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Reading Your Cat’s Body Language

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Reading Your Cat’s Body Language

Every feline possesses its own distinct personality, just as people do. Even purebred cats of breeds known for a certain character profile don’t always match the description. Your Siamese may not be as boisterous as the majority of his relatives; your British shorthair, a breed known for its calm and self-possessed manner, may be quite skittish. But like a bonding parent who learns to read the subtle body nuances of a newborn, you can become attuned to your cat’s temperament and idiosyncrasies, making for a more harmonious relationship.

By understanding how cats communicate with us, and other animals, we can help to foster a safe environment and prevent dangerous miscommunications.

Body Language

Unlike social, pack-dwelling canines, felines in their natural environment often go for lengthy periods without face-to-face encounters with others of their kind. They have very little need for a system of direct visual communication. But when cats do happen to meet, a universal feline body language communicates information. Most of what we know about the feline’s body language stems from the observation of cats, wild or domestic, in conflict. The usually aloof animal sends out a variety of physical messages when it confronts another feline. Its nervous system automatically registers stress levels and produces physical signals that reveal whether the animal is relaxed, tolerant, fearful, apprehensive, defensive or aggressive. Properly interpreting these reactions tells us when and how to approach and handle cats.

Feline body language is not intended to deliver refined signals. The messages are broad, such as “Leave me alone.” Triggered by fear, a rush of adrenaline causes the cat’s back and tail to arch and the hair to bristle. This familiar Halloween-cat pose makes the frightened feline appear more physically imposing. Although the raised hackles may outwardly convey strength and a readiness to do battle, the communication is really designed to dissuade rather than provoke potential attackers. When cats, wild and domestic, are fearful or nervous and defensive, their ears flatten or twitch and their eyes dilate fully to take in as much of their surroundings as possible.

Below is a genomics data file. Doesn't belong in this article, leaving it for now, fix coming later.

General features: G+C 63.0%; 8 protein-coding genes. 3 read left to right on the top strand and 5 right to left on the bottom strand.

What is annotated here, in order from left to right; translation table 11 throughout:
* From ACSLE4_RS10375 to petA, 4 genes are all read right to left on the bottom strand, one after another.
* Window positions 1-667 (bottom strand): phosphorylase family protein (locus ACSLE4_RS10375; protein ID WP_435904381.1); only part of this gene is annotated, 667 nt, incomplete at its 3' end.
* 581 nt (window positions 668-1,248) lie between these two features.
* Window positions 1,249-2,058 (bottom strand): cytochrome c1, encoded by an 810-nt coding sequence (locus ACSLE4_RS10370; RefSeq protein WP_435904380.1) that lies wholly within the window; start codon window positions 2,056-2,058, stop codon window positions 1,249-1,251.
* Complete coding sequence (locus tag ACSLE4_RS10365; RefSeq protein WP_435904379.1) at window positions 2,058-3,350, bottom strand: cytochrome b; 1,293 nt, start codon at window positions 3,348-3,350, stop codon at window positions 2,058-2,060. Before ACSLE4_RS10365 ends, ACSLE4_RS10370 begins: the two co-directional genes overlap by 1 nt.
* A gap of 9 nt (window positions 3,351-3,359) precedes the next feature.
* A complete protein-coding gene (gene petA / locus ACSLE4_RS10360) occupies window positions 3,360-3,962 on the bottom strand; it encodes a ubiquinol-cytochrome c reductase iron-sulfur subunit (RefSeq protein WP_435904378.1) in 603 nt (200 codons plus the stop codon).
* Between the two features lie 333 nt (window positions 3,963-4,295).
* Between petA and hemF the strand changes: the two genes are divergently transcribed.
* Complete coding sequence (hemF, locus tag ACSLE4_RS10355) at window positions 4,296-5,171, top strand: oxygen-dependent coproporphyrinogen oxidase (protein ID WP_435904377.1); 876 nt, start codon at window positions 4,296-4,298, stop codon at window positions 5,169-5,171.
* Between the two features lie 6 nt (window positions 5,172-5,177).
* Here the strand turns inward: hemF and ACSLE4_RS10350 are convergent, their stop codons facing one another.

The body language of confident, aggressive cats is exhibited in response to direct confrontations, with intruders on their territory or run-ins with smaller cats. The pupils narrow to slits for better depth perception as they stare down opponents; their ears stand up, facing forward or folded so that the backs are seen head-on. With its rear end held high and tail slung low, an aggressor will often approach the defensive cat in a prancing sideways motion that creates the illusion of being larger.

Not all feline body language is straightforward, however. Messages sometimes seem to be mixed or conflicting. Since most of a cat’s body language is not intentional but a reflexive response to stimulus, anger and fear may elicit the same physical response. It is not unusual, for instance, for a fearful feline to display signs of aggression and vice versa.

Next: What Their Movements Mean and How Cats Talk

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Read more: Behavior & Communication, Cats, Pets,

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3:06PM PDT on Oct 11, 2013

People get cats wrong. Purring can mean they are angry, and wagging their tails can mean they're happy.

12:39PM PDT on Oct 11, 2013


6:37AM PDT on Oct 9, 2013

Interesting article. Thanks.

3:20AM PDT on Oct 8, 2013

Thank you Samantha :)

8:34AM PDT on Jul 10, 2013


6:32AM PDT on Jun 14, 2013

thanks, I never had a cat and am not familiar with their body language

7:20AM PDT on May 20, 2013


4:29AM PDT on May 20, 2013

It's just like reading human languages

5:51AM PDT on Apr 10, 2013

Very interesting. Thanks.

8:06PM PDT on Apr 25, 2011

Cool ! But it doesn't tell me about my other cat's tail...she usually hold it out parallel to the floor.

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Disclaimer: The views expressed above are solely those of the author and may not reflect those of
Care2, Inc., its employees or advertisers.

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